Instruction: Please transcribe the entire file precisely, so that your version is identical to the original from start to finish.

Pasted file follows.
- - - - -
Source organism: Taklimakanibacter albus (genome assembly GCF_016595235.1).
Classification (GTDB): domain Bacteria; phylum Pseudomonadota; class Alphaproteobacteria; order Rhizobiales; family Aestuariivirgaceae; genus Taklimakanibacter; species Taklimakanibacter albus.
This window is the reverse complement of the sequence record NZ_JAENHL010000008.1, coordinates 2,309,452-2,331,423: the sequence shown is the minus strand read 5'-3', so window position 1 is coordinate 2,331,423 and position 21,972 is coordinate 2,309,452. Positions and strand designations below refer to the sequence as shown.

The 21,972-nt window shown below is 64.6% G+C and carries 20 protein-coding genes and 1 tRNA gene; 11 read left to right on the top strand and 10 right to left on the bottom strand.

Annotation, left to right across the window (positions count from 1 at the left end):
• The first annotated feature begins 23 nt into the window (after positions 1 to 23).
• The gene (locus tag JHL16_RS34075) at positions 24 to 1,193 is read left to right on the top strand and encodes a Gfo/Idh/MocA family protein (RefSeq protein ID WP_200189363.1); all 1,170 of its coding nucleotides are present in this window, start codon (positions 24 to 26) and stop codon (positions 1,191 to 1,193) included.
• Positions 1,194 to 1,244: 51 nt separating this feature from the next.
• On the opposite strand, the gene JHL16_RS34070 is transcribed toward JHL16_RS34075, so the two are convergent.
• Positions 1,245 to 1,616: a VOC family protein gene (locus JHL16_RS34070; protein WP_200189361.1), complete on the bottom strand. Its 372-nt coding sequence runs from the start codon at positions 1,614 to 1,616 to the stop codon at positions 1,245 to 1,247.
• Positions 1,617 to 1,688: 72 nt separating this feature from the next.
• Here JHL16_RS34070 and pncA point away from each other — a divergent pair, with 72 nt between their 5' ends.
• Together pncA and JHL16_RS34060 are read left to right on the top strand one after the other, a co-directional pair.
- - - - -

Source organism: Taklimakanibacter albus (genome assembly GCF_016595235.1).
Classification (GTDB): domain Bacteria; phylum Pseudomonadota; class Alphaproteobacteria; order Rhizobiales; family Aestuariivirgaceae; genus Taklimakanibacter; species Taklimakanibacter albus.
This window is the reverse complement of the sequence record NZ_JAENHL010000008.1, coordinates 2,309,452-2,331,423: the sequence shown is the minus strand read 5'-3', so window position 1 is coordinate 2,331,423 and position 21,972 is coordinate 2,309,452. Positions and strand designations below refer to the sequence as shown.

The 21,972-nt window shown below is 64.6% G+C and carries 20 protein-coding genes and 1 tRNA gene; 11 read left to right on the top strand and 10 right to left on the bottom strand.

Annotation, left to right across the window (positions count from 1 at the left end):
• The first annotated feature begins 23 nt into the window (after positions 1 to 23).
• The gene (locus tag JHL16_RS34075) at positions 24 to 1,193 is read left to right on the top strand and encodes a Gfo/Idh/MocA family protein (RefSeq protein ID WP_200189363.1); all 1,170 of its coding nucleotides are present in this window, start codon (positions 24 to 26) and stop codon (positions 1,191 to 1,193) included.
• Positions 1,194 to 1,244: 51 nt separating this feature from the next.
• On the opposite strand, the gene JHL16_RS34070 is transcribed toward JHL16_RS34075, so the two are convergent.
• Positions 1,245 to 1,616: a VOC family protein gene (locus JHL16_RS34070; protein WP_200189361.1), complete on the bottom strand. Its 372-nt coding sequence runs from the start codon at positions 1,614 to 1,616 to the stop codon at positions 1,245 to 1,247.
• Positions 1,617 to 1,688: 72 nt separating this feature from the next.
• Here JHL16_RS34070 and pncA point away from each other — a divergent pair, with 72 nt between their 5' ends.
• Together pncA and JHL16_RS34060 are read left to right on the top strand one after the other, a co-directional pair.